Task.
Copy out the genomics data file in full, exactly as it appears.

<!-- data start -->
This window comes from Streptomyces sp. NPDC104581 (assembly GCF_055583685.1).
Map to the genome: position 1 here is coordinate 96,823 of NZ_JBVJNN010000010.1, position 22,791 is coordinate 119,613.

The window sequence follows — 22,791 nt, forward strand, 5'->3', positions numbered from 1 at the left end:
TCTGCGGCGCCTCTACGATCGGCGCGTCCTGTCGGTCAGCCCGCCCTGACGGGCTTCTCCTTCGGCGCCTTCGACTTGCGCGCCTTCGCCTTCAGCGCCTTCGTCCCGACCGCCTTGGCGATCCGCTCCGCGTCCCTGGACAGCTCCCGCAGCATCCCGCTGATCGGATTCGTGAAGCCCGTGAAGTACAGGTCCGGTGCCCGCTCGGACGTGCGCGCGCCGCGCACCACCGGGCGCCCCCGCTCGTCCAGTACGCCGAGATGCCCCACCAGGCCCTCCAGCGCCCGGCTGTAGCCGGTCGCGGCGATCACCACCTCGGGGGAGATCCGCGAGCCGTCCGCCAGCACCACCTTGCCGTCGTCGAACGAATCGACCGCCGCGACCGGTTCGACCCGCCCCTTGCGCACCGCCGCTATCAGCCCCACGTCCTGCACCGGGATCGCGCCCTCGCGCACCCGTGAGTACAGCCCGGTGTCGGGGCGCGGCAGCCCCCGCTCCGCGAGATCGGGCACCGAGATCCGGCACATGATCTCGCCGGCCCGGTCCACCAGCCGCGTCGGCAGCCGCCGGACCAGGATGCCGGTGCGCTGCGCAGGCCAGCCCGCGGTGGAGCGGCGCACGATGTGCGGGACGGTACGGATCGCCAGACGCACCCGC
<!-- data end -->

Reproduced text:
This window comes from Streptomyces sp. NPDC104581 (assembly GCF_055583685.1).
Map to the genome: position 1 here is coordinate 96,823 of NZ_JBVJNN010000010.1, position 22,791 is coordinate 119,613.

The window sequence follows — 22,791 nt, forward strand, 5'->3', positions numbered from 1 at the left end:
TCTGCGGCGCCTCTACGATCGGCGCGTCCTGTCGGTCAGCCCGCCCTGACGGGCTTCTCCTTCGGCGCCTTCGACTTGCGCGCCTTCGCCTTCAGCGCCTTCGTCCCGACCGCCTTGGCGATCCGCTCCGCGTCCCTGGACAGCTCCCGCAGCATCCCGCTGATCGGATTCGTGAAGCCCGTGAAGTACAGGTCCGGTGCCCGCTCGGACGTGCGCGCGCCGCGCACCACCGGGCGCCCCCGCTCGTCCAGTACGCCGAGATGCCCCACCAGGCCCTCCAGCGCCCGGCTGTAGCCGGTCGCGGCGATCACCACCTCGGGGGAGATCCGCGAGCCGTCCGCCAGCACCACCTTGCCGTCGTCGAACGAATCGACCGCCGCGACCGGTTCGACCCGCCCCTTGCGCACCGCCGCTATCAGCCCCACGTCCTGCACCGGGATCGCGCCCTCGCGCACCCGTGAGTACAGCCCGGTGTCGGGGCGCGGCAGCCCCCGCTCCGCGAGATCGGGCACCGAGATCCGGCACATGATCTCGCCGGCCCGGTCCACCAGCCGCGTCGGCAGCCGCCGGACCAGGATGCCGGTGCGCTGCGCAGGCCAGCCCGCGGTGGAGCGGCGCACGATGTGCGGGACGGTACGGATCGCCAGACGCACCCGC